Having some time off on Los Angeles' Rodeo Drive, I decided to test whether the city of angels's legendary shopping mecca was as conducive to street photography as is New York City. I only had a brief window of opportunity and it opened between 2-3 pm; a period of time not surprisingly accompanied by a dazzling sunshine...but with hordes of Japanese tourists.
Rodeo Drive of Beverly Hills, California is a 4 block stretch of road north of Wilshire Boulevard and south of S. Santa Monica Boulevard, known for its luxury-goods stores. The street is home to some of the most sought-after stores including Louis Vuitton, Chanel, Hermès, Burberry, and Coach....and others that I don't know. These stores must spend serious money for rent, and their air conditioning bills must be astronomical.
The Nihon-Jin of Rodeo Drive is a gallery of photographs all made with the Fuji X Pro-1 and a Fujinon 18mm, and all were shot from the hip (except one). I wanted to be as unobtrusive as possible, and shooting from the hip allowed me to capture candid expressions I may not have been able to otherwise. As women engaged in shopping for luxury goods are normally extraordinarily focused, I could've photographed them at point-blank range, and they wouldn't have noticed me.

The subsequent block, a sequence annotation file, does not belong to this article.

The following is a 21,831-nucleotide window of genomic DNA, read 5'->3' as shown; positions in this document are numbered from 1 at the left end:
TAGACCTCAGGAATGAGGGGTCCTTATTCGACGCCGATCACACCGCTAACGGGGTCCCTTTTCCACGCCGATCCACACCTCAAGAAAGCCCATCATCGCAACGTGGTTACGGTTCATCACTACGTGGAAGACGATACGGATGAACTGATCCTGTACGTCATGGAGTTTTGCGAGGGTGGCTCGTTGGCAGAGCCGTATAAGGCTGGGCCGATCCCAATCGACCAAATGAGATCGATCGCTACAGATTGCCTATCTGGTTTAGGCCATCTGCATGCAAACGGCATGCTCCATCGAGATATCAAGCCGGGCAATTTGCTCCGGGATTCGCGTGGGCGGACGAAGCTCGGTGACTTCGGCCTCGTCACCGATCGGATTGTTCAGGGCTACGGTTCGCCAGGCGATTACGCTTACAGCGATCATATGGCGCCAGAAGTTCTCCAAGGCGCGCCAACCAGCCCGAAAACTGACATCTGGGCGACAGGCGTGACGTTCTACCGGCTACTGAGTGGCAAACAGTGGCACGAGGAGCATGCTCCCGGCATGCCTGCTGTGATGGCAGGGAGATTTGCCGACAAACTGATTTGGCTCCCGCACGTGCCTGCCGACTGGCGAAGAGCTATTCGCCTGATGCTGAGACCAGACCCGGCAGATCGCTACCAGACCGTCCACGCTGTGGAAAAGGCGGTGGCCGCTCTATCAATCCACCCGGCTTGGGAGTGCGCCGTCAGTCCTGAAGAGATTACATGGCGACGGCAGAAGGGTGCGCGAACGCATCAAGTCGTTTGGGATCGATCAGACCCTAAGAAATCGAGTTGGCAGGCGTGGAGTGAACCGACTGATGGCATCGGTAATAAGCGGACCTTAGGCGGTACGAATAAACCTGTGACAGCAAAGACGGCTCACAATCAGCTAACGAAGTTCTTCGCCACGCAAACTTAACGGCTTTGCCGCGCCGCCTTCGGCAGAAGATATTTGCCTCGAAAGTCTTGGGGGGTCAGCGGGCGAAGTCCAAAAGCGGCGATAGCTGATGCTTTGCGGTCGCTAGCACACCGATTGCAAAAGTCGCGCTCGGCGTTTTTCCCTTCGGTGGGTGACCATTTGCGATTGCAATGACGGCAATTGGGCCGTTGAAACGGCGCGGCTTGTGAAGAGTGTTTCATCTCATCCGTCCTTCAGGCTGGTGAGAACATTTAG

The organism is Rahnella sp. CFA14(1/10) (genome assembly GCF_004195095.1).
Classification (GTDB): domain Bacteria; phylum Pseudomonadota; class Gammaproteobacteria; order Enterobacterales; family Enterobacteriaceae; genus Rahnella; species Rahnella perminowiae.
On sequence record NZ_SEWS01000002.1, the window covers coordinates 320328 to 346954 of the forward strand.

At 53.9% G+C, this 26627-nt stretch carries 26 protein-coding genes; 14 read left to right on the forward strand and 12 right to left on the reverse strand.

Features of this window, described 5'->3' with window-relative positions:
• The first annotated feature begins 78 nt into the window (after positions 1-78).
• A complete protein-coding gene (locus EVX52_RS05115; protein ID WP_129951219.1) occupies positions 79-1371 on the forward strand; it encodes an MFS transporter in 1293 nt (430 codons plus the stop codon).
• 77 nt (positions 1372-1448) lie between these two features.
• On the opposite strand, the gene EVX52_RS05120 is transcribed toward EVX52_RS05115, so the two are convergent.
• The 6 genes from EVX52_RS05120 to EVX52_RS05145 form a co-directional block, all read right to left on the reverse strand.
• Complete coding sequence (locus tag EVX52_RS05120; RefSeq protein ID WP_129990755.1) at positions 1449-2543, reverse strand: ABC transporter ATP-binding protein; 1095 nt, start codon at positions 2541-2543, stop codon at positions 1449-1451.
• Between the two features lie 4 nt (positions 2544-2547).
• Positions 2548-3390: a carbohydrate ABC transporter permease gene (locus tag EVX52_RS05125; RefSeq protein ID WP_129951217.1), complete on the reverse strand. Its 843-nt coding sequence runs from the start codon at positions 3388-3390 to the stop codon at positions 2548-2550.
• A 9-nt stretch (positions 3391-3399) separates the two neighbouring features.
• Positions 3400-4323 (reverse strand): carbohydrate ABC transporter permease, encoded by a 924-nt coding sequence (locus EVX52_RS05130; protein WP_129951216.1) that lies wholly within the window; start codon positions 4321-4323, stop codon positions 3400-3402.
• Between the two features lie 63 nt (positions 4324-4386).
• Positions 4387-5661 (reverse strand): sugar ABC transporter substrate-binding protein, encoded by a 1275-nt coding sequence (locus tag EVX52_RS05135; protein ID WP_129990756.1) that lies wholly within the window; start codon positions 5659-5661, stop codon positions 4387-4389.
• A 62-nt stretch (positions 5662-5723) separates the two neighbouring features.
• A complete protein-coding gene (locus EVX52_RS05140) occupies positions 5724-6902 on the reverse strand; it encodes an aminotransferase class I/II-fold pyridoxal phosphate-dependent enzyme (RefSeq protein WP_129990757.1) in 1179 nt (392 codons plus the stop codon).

However, as I learned many years ago not to interfere with, or distract, a woman on a shopping spree, I thought the shooting from the hip option to be the safest for my well-being.
A Japanese guide told me that these buses carrying these shoppers are a daily occurrence, who are greeted by the Rodeo Drive merchants with open arms. I was also told that 92% of the shoppers on these buses were women, and the rest were men...presumably the very patient kind.
The photographs are not listed in any particular order, but most of them show the intensity of this activity reflected in the expressions of these women. The Japanese shoppers must've a specific window of time to do their shopping and to enter as many luxury stores as possible...and it's serious business.